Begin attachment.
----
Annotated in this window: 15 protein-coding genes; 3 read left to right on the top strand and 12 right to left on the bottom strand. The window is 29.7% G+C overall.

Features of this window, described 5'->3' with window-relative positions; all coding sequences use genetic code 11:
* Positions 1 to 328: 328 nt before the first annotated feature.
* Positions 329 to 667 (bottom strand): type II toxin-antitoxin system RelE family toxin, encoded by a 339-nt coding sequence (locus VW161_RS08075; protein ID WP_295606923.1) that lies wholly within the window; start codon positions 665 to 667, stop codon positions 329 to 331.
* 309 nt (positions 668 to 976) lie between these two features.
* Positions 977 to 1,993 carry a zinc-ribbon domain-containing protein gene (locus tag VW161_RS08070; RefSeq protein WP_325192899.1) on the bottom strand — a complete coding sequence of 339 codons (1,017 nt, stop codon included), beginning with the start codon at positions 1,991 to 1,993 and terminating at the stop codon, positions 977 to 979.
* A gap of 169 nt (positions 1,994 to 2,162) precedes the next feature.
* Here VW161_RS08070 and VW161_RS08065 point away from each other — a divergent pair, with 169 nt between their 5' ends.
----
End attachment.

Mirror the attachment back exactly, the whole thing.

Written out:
Annotated in this window: 15 protein-coding genes; 3 read left to right on the top strand and 12 right to left on the bottom strand. The window is 29.7% G+C overall.

Features of this window, described 5'->3' with window-relative positions; all coding sequences use genetic code 11:
* Positions 1 to 328: 328 nt before the first annotated feature.
* Positions 329 to 667 (bottom strand): type II toxin-antitoxin system RelE family toxin, encoded by a 339-nt coding sequence (locus VW161_RS08075; protein ID WP_295606923.1) that lies wholly within the window; start codon positions 665 to 667, stop codon positions 329 to 331.
* 309 nt (positions 668 to 976) lie between these two features.
* Positions 977 to 1,993 carry a zinc-ribbon domain-containing protein gene (locus tag VW161_RS08070; RefSeq protein WP_325192899.1) on the bottom strand — a complete coding sequence of 339 codons (1,017 nt, stop codon included), beginning with the start codon at positions 1,991 to 1,993 and terminating at the stop codon, positions 977 to 979.
* A gap of 169 nt (positions 1,994 to 2,162) precedes the next feature.
* Here VW161_RS08070 and VW161_RS08065 point away from each other — a divergent pair, with 169 nt between their 5' ends.